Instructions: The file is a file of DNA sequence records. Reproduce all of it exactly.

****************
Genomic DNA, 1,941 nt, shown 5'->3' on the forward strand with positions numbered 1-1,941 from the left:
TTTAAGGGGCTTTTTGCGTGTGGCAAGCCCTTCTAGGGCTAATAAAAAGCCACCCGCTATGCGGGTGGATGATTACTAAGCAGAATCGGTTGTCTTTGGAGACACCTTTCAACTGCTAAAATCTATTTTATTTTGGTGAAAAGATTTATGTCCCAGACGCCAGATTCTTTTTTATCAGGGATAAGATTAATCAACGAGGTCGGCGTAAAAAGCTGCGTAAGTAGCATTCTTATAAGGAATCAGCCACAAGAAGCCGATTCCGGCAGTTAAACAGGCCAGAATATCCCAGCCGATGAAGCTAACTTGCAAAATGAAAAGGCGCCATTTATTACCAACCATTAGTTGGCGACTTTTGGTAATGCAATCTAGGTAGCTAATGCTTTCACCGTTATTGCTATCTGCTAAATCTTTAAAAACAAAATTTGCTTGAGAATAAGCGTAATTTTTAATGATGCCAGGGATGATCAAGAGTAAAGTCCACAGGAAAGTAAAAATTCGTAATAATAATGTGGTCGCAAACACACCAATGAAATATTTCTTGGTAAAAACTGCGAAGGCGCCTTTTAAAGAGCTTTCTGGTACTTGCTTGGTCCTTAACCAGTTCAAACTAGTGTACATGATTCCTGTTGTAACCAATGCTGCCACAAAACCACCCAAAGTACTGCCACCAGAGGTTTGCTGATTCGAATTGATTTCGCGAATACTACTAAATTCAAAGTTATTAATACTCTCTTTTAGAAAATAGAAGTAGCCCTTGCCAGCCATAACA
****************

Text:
Genomic DNA, 1,941 nt, shown 5'->3' on the forward strand with positions numbered 1-1,941 from the left:
TTTAAGGGGCTTTTTGCGTGTGGCAAGCCCTTCTAGGGCTAATAAAAAGCCACCCGCTATGCGGGTGGATGATTACTAAGCAGAATCGGTTGTCTTTGGAGACACCTTTCAACTGCTAAAATCTATTTTATTTTGGTGAAAAGATTTATGTCCCAGACGCCAGATTCTTTTTTATCAGGGATAAGATTAATCAACGAGGTCGGCGTAAAAAGCTGCGTAAGTAGCATTCTTATAAGGAATCAGCCACAAGAAGCCGATTCCGGCAGTTAAACAGGCCAGAATATCCCAGCCGATGAAGCTAACTTGCAAAATGAAAAGGCGCCATTTATTACCAACCATTAGTTGGCGACTTTTGGTAATGCAATCTAGGTAGCTAATGCTTTCACCGTTATTGCTATCTGCTAAATCTTTAAAAACAAAATTTGCTTGAGAATAAGCGTAATTTTTAATGATGCCAGGGATGATCAAGAGTAAAGTCCACAGGAAAGTAAAAATTCGTAATAATAATGTGGTCGCAAACACACCAATGAAATATTTCTTGGTAAAAACTGCGAAGGCGCCTTTTAAAGAGCTTTCTGGTACTTGCTTGGTCCTTAACCAGTTCAAACTAGTGTACATGATTCCTGTTGTAACCAATGCTGCCACAAAACCACCCAAAGTACTGCCACCAGAGGTTTGCTGATTCGAATTGATTTCGCGAATACTACTAAATTCAAAGTTATTAATACTCTCTTTTAGAAAATAGAAGTAGCCCTTGCCAGCCATAACA